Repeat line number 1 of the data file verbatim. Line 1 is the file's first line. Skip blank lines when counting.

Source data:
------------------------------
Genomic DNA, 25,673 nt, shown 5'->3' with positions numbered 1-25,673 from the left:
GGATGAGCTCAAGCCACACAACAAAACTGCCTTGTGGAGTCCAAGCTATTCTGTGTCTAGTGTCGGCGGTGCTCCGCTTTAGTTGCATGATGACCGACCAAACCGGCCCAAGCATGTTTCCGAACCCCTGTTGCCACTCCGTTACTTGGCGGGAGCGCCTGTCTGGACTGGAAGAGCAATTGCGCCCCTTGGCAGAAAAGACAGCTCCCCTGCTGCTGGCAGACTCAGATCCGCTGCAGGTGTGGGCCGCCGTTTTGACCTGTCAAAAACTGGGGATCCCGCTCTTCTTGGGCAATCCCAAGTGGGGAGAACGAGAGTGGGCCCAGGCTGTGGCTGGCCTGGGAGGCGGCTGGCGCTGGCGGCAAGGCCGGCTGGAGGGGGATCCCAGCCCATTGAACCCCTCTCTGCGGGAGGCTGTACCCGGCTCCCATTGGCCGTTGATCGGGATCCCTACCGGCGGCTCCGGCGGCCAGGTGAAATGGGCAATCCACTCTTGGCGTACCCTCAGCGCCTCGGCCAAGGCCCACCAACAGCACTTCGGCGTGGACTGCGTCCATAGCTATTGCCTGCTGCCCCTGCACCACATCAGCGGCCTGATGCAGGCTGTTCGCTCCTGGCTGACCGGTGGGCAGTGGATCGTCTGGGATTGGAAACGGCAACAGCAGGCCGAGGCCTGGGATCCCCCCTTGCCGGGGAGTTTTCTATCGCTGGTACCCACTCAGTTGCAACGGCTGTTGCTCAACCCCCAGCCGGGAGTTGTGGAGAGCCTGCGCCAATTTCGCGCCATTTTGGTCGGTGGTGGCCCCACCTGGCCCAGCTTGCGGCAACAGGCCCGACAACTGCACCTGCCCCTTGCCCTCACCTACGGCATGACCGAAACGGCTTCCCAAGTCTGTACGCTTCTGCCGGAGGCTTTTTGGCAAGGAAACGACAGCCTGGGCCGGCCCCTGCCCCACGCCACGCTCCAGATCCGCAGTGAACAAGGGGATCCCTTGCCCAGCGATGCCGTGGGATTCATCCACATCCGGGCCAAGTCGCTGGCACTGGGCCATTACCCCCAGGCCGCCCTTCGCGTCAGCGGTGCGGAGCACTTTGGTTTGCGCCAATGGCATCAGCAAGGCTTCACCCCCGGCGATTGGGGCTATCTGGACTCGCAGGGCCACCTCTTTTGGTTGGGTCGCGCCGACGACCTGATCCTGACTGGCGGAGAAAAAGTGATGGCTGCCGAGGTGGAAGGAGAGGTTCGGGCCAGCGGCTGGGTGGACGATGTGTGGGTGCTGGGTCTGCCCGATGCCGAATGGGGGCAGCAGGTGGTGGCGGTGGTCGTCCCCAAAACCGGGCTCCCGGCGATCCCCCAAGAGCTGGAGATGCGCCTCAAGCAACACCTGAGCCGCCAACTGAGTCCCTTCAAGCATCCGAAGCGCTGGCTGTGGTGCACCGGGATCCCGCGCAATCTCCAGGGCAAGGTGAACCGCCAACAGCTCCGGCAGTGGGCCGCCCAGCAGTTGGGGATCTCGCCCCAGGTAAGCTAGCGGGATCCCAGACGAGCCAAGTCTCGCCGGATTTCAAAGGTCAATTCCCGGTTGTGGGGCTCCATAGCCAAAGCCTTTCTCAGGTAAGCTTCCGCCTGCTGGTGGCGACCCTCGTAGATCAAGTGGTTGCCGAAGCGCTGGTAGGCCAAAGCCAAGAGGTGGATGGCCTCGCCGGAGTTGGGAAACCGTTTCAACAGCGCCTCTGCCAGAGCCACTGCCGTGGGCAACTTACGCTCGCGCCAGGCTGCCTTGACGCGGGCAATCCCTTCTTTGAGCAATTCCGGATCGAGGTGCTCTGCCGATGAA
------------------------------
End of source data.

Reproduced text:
Genomic DNA, 25,673 nt, shown 5'->3' with positions numbered 1-25,673 from the left: